From 1983: 'Gandhi' Needs Oscar's Help


Written by the author of "Marketing to Moviegoers"



Reprinted With Permission From The Feb. 21, 1983 Issue of “Advertising Age.” © Crain Communications.

By Bob Marich

BEVERLY HILLS—More than any other Best Picture Academy Award nominee, Gandhi is counting on Oscar’s help.
            For the Columbia Pictures release, the cornerstone if its marketing plan is the 11 nominations it received, the best of any 1982 picture. Moviegoers were barraged with Gandhi advertising ballyhooing the Academy of Motion Picture Arts & Sciences Awards’ nomination within hour of the Feb. 17 announcement of all nominees.
            In anticipation of this Oscar windfall, Columbia doubled the number of theaters carrying the film to 600 on Feb. 18, supported by stepped-up advertising via Ogilvy & Mather.
            “So all we’ve got to do come Thursday morning [Feb. 17] is record a voice that puts in the number of nominations [in Gandhi tv spots] and that goes on the network Thursday night,” said Columbia Pictures marketing and research division president Marvin Antonowsky days before the nominations were

Gandhi ads trumpet  11 Oscar nominations, after first positioning as a self-proclaimed "event" film.

announced. Such preplanning is par for the course in a market where Academy Awards are the biggest name in town.
            “Columbia has held back Gandhi’s distribution so that it would peak at Oscar time, rather than before, as sll the others which have already made their money,” noted movie marketing consultant Charles Powell.
            Gandhi, with $14.5 million in box office sales, is well behind other Best Picture nominees such as E.T. the Extra-Terrestrial, which is already the all-time box office champ returning $200 million to Universal in film rentals already (AA, Jan. 24). The other three Best Picture nominees are Universal’s Missing, Columbia’s Tootsie and 20th Century-Fox Pictures The Verdict.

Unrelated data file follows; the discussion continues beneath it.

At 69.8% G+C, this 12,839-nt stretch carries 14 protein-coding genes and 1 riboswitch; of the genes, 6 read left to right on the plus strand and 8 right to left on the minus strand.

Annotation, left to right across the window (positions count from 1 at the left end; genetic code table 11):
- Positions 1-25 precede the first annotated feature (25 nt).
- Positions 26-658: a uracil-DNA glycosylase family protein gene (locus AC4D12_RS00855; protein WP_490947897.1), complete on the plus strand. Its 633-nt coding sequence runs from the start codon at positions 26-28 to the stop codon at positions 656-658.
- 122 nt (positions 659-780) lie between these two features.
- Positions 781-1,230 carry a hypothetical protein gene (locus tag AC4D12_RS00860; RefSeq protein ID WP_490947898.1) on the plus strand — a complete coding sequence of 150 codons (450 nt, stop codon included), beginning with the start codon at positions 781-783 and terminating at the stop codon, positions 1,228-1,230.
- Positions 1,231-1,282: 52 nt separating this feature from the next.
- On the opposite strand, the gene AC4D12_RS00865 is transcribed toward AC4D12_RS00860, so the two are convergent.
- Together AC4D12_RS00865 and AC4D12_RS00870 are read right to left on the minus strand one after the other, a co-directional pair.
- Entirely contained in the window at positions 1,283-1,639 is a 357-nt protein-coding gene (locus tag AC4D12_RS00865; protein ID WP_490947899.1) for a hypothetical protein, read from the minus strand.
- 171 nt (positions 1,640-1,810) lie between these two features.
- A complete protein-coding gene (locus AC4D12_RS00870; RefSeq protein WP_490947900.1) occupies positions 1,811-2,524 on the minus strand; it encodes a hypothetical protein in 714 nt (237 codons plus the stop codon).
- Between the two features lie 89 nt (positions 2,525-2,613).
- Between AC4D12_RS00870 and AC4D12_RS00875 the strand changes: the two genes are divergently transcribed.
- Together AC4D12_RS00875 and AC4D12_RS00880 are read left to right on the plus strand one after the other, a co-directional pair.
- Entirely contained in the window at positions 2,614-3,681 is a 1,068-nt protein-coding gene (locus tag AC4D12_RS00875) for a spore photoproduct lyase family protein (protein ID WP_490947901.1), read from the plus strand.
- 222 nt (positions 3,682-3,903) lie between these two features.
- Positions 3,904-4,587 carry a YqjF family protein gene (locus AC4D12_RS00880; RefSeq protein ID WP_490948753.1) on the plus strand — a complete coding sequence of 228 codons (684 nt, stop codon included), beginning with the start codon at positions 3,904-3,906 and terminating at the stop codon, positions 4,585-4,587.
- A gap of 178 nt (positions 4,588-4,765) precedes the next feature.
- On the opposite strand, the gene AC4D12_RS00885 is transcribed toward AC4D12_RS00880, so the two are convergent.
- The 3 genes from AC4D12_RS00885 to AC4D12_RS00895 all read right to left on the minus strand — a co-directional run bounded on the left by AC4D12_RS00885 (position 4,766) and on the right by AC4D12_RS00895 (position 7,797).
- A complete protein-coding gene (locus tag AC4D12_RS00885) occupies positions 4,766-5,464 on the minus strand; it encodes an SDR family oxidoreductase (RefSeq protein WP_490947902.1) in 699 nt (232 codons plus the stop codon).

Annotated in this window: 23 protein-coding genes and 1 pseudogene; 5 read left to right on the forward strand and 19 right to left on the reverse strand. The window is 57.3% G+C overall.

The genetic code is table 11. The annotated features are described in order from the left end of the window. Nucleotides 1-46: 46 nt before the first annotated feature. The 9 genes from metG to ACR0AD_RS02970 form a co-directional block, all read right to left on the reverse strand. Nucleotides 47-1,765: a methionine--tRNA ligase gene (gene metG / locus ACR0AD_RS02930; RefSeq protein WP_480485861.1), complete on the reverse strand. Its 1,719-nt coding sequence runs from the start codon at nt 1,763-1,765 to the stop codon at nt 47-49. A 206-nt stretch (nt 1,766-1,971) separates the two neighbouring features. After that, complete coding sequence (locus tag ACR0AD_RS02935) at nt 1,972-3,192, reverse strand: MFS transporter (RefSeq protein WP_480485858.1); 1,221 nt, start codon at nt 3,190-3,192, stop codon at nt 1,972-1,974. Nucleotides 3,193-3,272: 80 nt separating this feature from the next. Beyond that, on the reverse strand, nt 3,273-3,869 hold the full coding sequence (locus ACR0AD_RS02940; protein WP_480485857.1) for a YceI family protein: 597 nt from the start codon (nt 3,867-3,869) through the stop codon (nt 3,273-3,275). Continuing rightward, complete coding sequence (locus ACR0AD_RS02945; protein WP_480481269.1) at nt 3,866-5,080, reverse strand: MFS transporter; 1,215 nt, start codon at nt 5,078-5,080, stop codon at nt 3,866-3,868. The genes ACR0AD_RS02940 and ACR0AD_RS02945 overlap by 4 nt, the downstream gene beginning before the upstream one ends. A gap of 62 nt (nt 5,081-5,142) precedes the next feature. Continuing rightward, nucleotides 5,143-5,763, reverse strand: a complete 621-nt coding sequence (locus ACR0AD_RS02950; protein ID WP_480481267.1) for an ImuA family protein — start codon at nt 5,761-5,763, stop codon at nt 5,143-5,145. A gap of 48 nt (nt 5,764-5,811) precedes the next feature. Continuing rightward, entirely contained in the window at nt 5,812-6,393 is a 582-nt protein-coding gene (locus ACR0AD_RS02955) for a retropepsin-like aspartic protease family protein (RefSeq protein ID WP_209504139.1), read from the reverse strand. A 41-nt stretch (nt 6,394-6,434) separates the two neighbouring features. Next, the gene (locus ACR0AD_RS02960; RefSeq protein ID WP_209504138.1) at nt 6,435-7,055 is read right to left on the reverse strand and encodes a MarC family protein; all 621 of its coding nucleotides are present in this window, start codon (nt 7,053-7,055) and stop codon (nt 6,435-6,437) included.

Gandhi premiered in December, using what is known as a platform release, opening in a few theaters but broadening distribution in pre-planned increments. Last year’s Best Picture winner, Warner Bros. Pictures’ Chariots of Fire, following a similar plan, was in position to collect an additional $6 million to $7 million in film rentals (the portion returned to the studio, usually half the gross), noted Alan Ladd Jr., whose company held U.S. distribution rights.
            Tootsie received 10 nominations, and E.T. collected nine nominations. Other leaders were MGM/UA’s Victor/Victoria (7), Columbia’s Das Boot (6), Paramount Pictures An Officer and a Gentleman (6), Universal’s Sophie’s Choice (5) and 20th Century Fox’s The Verdict (5).
            While a Best Picture Oscar will nearly always translate into sharply increased box office receipts, other Oscars usually do not. Universal Pictures’ platform release of Francis, though passed over for Best Picture, is designed to capitalize at the box office on the Best Actress nomination and “acclaim that Jessica Lange is getting,” said Gordon Armstrong, VP-advertising, publicity & promotion.
            Both Francis and Gandhi relied on platform releases, opening in just a few theaters in December to qualify for Oscar consideration, hoping to build form anticipated critical kudos and word-of-mouth from audiences.
            Ad campaigns in Hollywood trade newspapers, a screenings and other promotions are mounted by studios for their Oscar contenders, at a cost of several hundred thousand dollars a film. As a counterpoint, studios also mount ad campaigns for surefire noncontenders to stroke egos of stars and other creative talent in front of the entire industry. Unlikely candidates getting the Oscar consideration ads included Honkytonk Man, The Tempest, Night Shift and That Championship Season.
            POSTSCRIPT –  Gandhi made an impressive Oscar sweep winning eight Oscars (out of 11 nominations) including Best Picture. However, Meryl Streep won Best Actress for Sophie’s Choice, beating Jessica Lange in Francis.